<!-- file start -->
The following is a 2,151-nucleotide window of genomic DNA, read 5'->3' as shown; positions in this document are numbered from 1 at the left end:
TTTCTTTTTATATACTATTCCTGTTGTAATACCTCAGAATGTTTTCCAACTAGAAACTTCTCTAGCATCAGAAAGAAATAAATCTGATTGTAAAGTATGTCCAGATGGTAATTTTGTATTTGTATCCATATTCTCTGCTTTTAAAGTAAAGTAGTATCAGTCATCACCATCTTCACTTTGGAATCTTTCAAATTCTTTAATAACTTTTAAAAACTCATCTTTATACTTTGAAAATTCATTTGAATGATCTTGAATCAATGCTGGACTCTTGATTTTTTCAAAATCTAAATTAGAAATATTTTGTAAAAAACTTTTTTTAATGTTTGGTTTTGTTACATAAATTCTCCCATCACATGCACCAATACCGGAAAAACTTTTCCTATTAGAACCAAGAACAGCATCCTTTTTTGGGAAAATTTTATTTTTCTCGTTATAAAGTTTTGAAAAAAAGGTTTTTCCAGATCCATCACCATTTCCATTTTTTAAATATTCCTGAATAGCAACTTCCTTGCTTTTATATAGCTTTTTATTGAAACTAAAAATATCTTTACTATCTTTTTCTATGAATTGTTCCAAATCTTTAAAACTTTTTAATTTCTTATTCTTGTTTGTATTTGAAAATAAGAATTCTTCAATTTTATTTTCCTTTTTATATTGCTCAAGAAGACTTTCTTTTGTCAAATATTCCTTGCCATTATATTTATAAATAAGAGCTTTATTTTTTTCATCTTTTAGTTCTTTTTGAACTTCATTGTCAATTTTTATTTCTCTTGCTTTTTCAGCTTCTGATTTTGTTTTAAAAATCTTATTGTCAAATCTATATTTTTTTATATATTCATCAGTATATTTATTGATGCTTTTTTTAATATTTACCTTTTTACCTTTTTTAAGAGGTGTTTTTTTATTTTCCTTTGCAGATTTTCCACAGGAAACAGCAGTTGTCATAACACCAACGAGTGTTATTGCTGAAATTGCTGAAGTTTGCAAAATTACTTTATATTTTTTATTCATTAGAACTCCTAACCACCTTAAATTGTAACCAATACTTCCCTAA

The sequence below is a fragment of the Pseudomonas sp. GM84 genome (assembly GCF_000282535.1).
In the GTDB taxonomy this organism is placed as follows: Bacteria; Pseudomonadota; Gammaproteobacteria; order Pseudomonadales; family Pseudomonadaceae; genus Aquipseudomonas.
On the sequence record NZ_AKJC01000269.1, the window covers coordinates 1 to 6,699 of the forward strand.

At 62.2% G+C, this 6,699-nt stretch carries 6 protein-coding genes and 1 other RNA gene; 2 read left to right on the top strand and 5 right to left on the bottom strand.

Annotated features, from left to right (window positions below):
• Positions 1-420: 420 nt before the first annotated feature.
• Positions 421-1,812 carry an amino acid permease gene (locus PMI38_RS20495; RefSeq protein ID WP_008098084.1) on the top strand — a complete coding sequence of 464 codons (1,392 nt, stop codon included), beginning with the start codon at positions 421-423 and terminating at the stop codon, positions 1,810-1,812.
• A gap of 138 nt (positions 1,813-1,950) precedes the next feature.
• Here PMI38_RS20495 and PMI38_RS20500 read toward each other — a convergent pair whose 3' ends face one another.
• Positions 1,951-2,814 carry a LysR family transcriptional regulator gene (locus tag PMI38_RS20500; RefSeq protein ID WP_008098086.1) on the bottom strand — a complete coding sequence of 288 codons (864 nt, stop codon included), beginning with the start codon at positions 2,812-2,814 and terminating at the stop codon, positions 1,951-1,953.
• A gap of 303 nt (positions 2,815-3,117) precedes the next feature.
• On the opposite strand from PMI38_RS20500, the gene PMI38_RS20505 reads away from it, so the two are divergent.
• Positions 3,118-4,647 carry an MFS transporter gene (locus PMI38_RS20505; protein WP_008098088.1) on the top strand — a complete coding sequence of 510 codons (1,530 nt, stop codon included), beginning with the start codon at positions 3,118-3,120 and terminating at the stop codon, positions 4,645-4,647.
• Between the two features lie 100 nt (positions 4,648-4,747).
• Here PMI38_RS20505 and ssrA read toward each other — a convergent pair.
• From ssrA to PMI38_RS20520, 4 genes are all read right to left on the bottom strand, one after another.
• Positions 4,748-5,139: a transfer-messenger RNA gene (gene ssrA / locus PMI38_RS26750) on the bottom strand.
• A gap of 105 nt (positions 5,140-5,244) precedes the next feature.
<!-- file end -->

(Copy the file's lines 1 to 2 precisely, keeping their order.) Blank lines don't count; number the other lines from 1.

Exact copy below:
The following is a 2,151-nucleotide window of genomic DNA, read 5'->3' as shown; positions in this document are numbered from 1 at the left end:
TTTCTTTTTATATACTATTCCTGTTGTAATACCTCAGAATGTTTTCCAACTAGAAACTTCTCTAGCATCAGAAAGAAATAAATCTGATTGTAAAGTATGTCCAGATGGTAATTTTGTATTTGTATCCATATTCTCTGCTTTTAAAGTAAAGTAGTATCAGTCATCACCATCTTCACTTTGGAATCTTTCAAATTCTTTAATAACTTTTAAAAACTCATCTTTATACTTTGAAAATTCATTTGAATGATCTTGAATCAATGCTGGACTCTTGATTTTTTCAAAATCTAAATTAGAAATATTTTGTAAAAAACTTTTTTTAATGTTTGGTTTTGTTACATAAATTCTCCCATCACATGCACCAATACCGGAAAAACTTTTCCTATTAGAACCAAGAACAGCATCCTTTTTTGGGAAAATTTTATTTTTCTCGTTATAAAGTTTTGAAAAAAAGGTTTTTCCAGATCCATCACCATTTCCATTTTTTAAATATTCCTGAATAGCAACTTCCTTGCTTTTATATAGCTTTTTATTGAAACTAAAAATATCTTTACTATCTTTTTCTATGAATTGTTCCAAATCTTTAAAACTTTTTAATTTCTTATTCTTGTTTGTATTTGAAAATAAGAATTCTTCAATTTTATTTTCCTTTTTATATTGCTCAAGAAGACTTTCTTTTGTCAAATATTCCTTGCCATTATATTTATAAATAAGAGCTTTATTTTTTTCATCTTTTAGTTCTTTTTGAACTTCATTGTCAATTTTTATTTCTCTTGCTTTTTCAGCTTCTGATTTTGTTTTAAAAATCTTATTGTCAAATCTATATTTTTTTATATATTCATCAGTATATTTATTGATGCTTTTTTTAATATTTACCTTTTTACCTTTTTTAAGAGGTGTTTTTTTATTTTCCTTTGCAGATTTTCCACAGGAAACAGCAGTTGTCATAACACCAACGAGTGTTATTGCTGAAATTGCTGAAGTTTGCAAAATTACTTTATATTTTTTATTCATTAGAACTCCTAACCACCTTAAATTGTAACCAATACTTCCCTAA